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Sunday, 17 September 2017

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Writing off student debt can cost £10bn, not £100bn, says IFS
The figures are well below the £100bn quoted by the universities minister, Jo Johnson, and other members of the government this year as they sought to push back against suggestions by the Labour leader, Jeremy Corbyn, that his party would end tuition fees and “deal with” existing student debts. As the IFS pointed out, the £100bn is the total for all student loans, including those for maintenance, for students from outside England, and for those incurred after fees were introduced in 1998 but before they were raised to £9,000 a year in 2012. If only post-2012 debt for tuition for students from England was scrapped, the policy would increase government debt by around 1% of national income by 2050, or around £20bn in today’s terms. The IFS also calculated that delaying the decision until the end of the current parliament in 2022 would raise that bill from £20bn to £60bn. A cheaper alternative would be to write off tuition fee debt above the £3,465 level of undergraduate fees charged before 2012 – which would add £10bn to government debt. The analysis also cautioned that the main beneficiaries of wiping out the debts would be high-earning graduates, given that they pay back a higher percentage of their loans than other graduates. That is because student loan debt that is not repaid after 30 years (i.e. by low-earning graduates) is anyway going to be forgiven. Therefore the government could pay for the additional debt with a “modest increase” in the top rate of income tax, the IFS suggested. Earlier this year the IFS calculated that young people from the poorest 40% of families entering university in England for the first time this year will emerge with average debts of around £57,000. GUARDIAN

One in ten British adults now a second-home owner, leaving millions of properties empty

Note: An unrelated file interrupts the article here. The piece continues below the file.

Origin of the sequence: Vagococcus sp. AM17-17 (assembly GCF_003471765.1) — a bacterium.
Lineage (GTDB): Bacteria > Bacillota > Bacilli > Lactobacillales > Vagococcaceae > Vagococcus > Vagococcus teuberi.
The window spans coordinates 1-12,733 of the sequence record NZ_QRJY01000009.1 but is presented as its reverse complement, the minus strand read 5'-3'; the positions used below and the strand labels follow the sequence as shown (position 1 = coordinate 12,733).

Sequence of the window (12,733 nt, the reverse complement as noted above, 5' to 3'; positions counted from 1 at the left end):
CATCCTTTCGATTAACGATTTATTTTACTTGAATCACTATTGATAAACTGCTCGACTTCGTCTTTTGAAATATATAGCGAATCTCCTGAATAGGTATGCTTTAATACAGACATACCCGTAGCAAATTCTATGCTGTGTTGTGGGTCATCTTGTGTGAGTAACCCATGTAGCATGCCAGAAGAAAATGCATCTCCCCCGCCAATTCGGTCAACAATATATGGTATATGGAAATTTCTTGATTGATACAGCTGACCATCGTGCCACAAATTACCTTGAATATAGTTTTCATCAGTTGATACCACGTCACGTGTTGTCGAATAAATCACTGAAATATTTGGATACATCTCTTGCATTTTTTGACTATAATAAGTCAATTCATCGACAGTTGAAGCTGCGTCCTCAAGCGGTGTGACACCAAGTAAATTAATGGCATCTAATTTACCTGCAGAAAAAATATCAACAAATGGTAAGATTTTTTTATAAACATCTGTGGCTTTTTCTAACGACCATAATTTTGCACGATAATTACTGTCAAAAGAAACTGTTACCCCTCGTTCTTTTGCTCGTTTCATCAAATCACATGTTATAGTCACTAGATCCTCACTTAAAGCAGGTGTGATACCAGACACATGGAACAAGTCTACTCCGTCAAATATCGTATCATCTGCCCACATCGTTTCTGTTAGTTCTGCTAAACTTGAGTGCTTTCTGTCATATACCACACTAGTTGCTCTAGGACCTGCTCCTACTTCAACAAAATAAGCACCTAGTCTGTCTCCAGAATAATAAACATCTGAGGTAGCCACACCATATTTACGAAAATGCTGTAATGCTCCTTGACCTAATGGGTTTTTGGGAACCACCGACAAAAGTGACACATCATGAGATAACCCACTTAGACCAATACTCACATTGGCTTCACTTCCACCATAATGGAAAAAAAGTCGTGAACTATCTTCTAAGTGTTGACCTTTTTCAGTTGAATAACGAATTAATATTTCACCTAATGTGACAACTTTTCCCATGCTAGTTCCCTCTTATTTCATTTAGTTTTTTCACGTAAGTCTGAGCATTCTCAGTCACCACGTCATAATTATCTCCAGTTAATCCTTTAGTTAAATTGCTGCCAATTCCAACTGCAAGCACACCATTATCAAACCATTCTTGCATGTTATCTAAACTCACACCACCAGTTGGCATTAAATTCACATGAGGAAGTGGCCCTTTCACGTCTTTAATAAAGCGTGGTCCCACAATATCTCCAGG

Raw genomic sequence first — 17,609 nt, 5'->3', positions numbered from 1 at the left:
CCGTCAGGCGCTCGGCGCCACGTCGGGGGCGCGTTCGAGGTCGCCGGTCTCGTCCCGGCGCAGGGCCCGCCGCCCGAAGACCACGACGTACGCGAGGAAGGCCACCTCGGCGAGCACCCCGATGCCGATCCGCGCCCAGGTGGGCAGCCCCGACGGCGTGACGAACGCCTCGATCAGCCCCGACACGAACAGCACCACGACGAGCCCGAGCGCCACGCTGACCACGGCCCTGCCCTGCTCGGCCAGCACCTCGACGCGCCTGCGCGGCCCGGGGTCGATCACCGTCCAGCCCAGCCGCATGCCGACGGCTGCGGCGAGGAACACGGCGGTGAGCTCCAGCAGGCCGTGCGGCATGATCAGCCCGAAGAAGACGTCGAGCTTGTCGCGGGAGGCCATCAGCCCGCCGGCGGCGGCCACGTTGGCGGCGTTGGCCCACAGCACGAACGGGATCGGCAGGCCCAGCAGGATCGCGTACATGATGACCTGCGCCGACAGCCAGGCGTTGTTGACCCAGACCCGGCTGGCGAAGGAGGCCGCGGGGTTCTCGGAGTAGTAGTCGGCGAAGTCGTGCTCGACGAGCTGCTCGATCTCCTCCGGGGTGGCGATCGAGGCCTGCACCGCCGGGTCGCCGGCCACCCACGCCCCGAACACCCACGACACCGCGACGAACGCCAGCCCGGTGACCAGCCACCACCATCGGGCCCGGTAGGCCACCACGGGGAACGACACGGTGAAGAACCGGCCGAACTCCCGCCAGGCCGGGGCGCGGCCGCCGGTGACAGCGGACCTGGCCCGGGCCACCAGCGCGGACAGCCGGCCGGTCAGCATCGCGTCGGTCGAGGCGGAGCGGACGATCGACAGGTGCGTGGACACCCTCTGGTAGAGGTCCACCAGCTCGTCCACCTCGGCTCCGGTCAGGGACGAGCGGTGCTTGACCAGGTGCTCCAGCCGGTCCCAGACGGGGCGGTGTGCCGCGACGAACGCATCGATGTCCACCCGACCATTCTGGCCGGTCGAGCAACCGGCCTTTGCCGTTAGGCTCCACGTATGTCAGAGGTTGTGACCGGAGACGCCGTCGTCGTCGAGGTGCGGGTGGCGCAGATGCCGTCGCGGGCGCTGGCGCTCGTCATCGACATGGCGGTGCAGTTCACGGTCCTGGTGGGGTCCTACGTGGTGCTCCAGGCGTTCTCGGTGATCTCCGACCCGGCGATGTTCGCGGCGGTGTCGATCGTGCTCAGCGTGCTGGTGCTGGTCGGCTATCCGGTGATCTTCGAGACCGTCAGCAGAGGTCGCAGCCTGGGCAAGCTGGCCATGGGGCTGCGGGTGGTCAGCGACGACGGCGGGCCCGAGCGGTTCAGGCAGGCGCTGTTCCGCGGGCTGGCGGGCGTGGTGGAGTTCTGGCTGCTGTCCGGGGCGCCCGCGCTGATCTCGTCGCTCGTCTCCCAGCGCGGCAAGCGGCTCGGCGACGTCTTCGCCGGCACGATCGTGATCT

The figures published by the Resolution Foundation show that the number of people with multiple properties rose from 1.6m to 5.2m between 2000 and 2014 - a 30 per cent increase in the proportion of adults who owned more than one home. The analysis also suggested that most of these owners are not landlords, with just 3.4 per cent of adults letting property out. This would mean that 6.6 per cent of adults, or 3.4m people, have extra properties that they leave empty as an investment or use as holiday homes. Laura Gardiner, senior policy analyst at the Resolution Foundation, said that properties not being used for rental could include "holiday homes, flats that adult kids live in for free, empty properties they’re speculating on, MP’s with London flats and constituency houses, people who’ve inherited their recently deceased parent’s home and haven’t worked out what to do with it yet". The think-tank examined data from the British Household Panel Survey and the Office for National Statistics to find that while overall home-ownership has plummeted, second home-ownership has risen dramatically. The proportion of adults owning any property rose to a high of almost 66 per cent in 2002 but has since fallen to just over 60 per cent. The majority of those owning second or third homes were based in the wealthiest areas of the UK, the report added. Almost six in ten landlords are based in the South East or South West, the East of England and London. "This is where the young people are struggling to get on to the property ladder which is why towns are banning holiday homes," said Paula Higgins, of pressure group the Homeowners Alliance. "These people have had years and years of benefit from a rising housing market - but you shouldn't be making more money off your house than you do from going to work." Last year the Cornish town of St Ives voted to ban the building of second homes. The town, dubbed Kensington-on-Sea because of its popularity with well-heeled west Londoners, held a referendum last May after figures revealed that one in four new properties were being used as second homes. TELEGRAPH

Majority believe public sector pay cap has been unjustifiable and now is the time to end it, new poll says
Asked about the restraints on public sector pay since 2010, 51 per cent of those polled said they have been unjustified while just 26 per cent said the Government had been justified in using the austerity measures. A larger majority – 62 per cent – said now is the “right time” to lift the restraints on workers’ pay in the public sector with just 14 per cent agreeing with the statement “it is not the right time”. But the poll also highlights that the Prime Minister has limited political capital to gain from lifting the cap, with more people interpreting the end of the contentious policy as a victory for the Labour leader. Downing Street said earlier this week that the seven-year public sector pay cap is to be scrapped, unveiling a 1.7 per cent hike for prison officers and improvements totalling 2 per cent in policy pay for 2017-18. It is expected that ministers will announce further rises for other workers in the public sector at the Chancellor’s Budget in November. INDEPENDENT